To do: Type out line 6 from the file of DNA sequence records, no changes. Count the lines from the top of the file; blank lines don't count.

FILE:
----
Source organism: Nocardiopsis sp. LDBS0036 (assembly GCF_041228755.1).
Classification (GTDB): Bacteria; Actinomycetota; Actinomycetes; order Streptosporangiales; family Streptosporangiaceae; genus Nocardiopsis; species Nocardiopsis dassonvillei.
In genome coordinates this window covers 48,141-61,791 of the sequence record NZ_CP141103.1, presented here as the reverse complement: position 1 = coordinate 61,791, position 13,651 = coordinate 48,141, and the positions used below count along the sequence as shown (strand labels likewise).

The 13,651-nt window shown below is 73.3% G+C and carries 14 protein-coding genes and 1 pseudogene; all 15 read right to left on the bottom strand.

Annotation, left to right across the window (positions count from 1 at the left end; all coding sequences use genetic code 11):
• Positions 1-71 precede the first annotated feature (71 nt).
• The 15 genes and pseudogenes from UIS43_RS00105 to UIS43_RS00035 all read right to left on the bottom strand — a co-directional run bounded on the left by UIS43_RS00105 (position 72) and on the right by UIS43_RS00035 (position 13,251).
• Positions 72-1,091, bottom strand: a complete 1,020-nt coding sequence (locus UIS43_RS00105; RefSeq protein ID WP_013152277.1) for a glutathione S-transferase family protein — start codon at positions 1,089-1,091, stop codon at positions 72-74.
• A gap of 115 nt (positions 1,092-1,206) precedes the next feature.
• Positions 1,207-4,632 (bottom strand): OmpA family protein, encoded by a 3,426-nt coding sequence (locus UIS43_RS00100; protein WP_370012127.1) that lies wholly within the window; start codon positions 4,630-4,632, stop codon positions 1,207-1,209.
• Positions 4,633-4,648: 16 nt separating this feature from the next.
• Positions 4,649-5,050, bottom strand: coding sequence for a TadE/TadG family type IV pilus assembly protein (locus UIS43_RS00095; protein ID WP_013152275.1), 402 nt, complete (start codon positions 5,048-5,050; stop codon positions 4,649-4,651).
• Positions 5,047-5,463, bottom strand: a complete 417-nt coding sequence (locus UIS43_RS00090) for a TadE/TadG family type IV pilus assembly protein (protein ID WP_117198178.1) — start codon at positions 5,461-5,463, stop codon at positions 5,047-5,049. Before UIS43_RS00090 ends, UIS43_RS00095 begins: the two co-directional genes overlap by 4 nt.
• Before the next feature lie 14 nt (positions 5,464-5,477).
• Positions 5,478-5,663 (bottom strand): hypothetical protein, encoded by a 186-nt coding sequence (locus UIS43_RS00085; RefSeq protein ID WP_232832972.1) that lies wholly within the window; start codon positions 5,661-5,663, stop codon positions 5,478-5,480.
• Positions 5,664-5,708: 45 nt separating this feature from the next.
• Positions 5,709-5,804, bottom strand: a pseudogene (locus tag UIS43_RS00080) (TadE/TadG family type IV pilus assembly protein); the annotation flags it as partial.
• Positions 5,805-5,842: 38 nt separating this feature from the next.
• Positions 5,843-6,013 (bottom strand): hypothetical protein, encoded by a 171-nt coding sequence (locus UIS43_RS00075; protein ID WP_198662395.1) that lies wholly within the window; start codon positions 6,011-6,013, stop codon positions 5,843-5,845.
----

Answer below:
• Positions 1-71 precede the first annotated feature (71 nt).